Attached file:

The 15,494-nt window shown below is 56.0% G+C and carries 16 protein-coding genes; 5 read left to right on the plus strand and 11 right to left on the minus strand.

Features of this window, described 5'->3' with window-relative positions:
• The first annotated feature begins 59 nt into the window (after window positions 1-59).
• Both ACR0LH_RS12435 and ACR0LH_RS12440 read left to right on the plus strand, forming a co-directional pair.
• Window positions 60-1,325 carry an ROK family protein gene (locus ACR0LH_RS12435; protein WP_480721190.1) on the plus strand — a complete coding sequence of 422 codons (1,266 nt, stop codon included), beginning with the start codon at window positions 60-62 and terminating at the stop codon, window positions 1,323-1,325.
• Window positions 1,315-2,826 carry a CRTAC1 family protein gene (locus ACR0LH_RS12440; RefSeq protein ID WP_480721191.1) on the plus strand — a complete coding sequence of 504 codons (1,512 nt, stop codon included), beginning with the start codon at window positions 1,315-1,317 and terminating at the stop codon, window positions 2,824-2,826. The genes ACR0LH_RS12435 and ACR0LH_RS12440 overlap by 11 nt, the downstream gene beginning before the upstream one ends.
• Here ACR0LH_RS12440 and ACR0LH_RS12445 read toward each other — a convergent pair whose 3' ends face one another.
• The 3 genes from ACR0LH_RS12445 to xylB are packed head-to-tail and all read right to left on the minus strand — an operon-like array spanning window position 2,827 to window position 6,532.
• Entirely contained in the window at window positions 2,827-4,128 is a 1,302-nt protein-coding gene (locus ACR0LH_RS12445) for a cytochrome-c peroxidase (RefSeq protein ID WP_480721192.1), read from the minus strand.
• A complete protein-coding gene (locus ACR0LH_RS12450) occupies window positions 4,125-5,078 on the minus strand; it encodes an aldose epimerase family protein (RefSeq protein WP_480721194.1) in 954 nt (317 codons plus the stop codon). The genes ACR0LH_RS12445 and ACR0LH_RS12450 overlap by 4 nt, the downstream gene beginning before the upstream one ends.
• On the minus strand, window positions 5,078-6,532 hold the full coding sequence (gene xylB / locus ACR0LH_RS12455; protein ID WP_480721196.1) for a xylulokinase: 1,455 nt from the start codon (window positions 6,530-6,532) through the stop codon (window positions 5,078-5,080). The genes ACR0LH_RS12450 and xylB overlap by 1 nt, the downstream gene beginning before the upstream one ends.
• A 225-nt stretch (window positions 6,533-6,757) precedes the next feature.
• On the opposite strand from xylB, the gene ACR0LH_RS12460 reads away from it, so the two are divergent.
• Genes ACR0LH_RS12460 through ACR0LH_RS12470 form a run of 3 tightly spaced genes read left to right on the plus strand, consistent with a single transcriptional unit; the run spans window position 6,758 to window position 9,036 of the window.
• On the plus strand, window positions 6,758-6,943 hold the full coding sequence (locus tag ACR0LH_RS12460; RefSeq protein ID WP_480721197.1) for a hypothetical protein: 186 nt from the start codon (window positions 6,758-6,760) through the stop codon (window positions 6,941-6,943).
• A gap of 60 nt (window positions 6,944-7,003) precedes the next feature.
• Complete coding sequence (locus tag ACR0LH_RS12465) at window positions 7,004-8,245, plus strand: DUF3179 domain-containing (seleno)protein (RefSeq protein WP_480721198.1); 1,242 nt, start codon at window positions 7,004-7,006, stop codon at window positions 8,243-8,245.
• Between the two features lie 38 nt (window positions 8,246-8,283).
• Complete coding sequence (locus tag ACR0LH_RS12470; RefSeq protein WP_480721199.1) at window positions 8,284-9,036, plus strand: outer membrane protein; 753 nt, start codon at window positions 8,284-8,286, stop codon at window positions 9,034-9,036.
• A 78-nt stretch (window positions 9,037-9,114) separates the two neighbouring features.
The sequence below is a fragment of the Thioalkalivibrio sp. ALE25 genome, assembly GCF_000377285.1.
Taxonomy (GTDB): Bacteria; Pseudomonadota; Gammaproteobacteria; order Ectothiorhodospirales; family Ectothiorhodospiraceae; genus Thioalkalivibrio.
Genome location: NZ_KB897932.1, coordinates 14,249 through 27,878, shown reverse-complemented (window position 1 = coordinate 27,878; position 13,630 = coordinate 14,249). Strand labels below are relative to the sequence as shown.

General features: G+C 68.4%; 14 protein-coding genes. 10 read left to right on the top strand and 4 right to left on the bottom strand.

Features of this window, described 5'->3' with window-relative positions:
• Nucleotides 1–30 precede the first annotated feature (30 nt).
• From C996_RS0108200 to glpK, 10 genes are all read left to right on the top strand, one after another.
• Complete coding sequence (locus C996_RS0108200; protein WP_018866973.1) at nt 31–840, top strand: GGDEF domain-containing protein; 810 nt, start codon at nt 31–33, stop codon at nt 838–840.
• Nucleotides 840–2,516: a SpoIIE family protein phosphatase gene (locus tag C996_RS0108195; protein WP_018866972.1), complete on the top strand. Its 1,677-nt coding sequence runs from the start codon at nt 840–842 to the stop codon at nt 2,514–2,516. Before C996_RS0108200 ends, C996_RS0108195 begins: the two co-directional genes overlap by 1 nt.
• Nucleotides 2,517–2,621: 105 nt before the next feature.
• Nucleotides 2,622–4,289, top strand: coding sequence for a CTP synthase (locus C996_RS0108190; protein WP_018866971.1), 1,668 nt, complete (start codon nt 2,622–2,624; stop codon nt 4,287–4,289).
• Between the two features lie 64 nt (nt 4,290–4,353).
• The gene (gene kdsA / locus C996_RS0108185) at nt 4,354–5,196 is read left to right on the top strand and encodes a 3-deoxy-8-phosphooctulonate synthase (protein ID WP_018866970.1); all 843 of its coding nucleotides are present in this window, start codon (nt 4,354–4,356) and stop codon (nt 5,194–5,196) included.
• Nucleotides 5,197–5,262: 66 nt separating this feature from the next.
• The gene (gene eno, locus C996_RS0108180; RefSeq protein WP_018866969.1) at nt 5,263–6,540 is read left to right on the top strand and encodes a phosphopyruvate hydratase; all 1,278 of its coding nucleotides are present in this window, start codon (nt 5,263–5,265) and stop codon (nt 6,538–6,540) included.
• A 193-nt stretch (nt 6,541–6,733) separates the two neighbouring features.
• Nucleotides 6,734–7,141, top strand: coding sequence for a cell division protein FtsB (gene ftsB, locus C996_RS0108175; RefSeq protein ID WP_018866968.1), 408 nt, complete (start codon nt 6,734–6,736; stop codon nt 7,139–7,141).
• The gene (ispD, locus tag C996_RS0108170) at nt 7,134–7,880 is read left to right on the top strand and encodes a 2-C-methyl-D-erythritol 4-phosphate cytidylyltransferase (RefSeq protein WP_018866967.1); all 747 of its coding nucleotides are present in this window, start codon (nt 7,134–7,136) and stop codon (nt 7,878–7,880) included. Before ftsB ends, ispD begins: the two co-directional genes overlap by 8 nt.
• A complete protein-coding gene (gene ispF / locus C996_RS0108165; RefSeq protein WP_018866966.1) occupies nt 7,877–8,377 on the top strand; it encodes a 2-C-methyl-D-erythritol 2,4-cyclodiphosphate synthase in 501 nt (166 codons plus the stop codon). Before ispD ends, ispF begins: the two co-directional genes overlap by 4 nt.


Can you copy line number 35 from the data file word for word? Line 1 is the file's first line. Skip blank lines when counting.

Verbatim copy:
• The gene (gene eno, locus C996_RS0108180; RefSeq protein WP_018866969.1) at nt 5,263–6,540 is read left to right on the top strand and encodes a phosphopyruvate hydratase; all 1,278 of its coding nucleotides are present in this window, start codon (nt 5,263–5,265) and stop codon (nt 6,538–6,540) included.